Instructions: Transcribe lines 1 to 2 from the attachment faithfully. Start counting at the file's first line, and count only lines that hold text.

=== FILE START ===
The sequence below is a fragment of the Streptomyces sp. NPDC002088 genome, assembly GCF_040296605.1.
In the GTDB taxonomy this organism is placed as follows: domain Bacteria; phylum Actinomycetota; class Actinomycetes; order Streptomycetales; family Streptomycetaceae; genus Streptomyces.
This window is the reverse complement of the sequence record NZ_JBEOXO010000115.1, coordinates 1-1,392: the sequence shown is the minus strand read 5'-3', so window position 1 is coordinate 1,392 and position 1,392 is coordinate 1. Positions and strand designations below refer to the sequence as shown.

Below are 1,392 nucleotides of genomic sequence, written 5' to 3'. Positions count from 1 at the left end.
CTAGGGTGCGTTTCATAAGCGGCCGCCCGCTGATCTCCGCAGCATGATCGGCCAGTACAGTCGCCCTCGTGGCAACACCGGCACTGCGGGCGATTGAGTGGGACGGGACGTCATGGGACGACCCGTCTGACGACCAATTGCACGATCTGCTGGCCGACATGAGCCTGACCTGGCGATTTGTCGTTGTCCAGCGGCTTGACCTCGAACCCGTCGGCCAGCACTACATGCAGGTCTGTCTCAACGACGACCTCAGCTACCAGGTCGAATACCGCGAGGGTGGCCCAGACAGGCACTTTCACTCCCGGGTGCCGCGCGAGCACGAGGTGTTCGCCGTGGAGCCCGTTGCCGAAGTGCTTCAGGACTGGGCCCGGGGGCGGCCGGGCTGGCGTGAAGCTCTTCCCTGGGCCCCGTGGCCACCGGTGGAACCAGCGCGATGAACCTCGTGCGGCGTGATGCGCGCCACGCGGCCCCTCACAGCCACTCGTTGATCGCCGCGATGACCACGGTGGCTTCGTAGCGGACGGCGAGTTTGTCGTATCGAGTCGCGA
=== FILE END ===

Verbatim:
The sequence below is a fragment of the Streptomyces sp. NPDC002088 genome, assembly GCF_040296605.1.
In the GTDB taxonomy this organism is placed as follows: domain Bacteria; phylum Actinomycetota; class Actinomycetes; order Streptomycetales; family Streptomycetaceae; genus Streptomyces.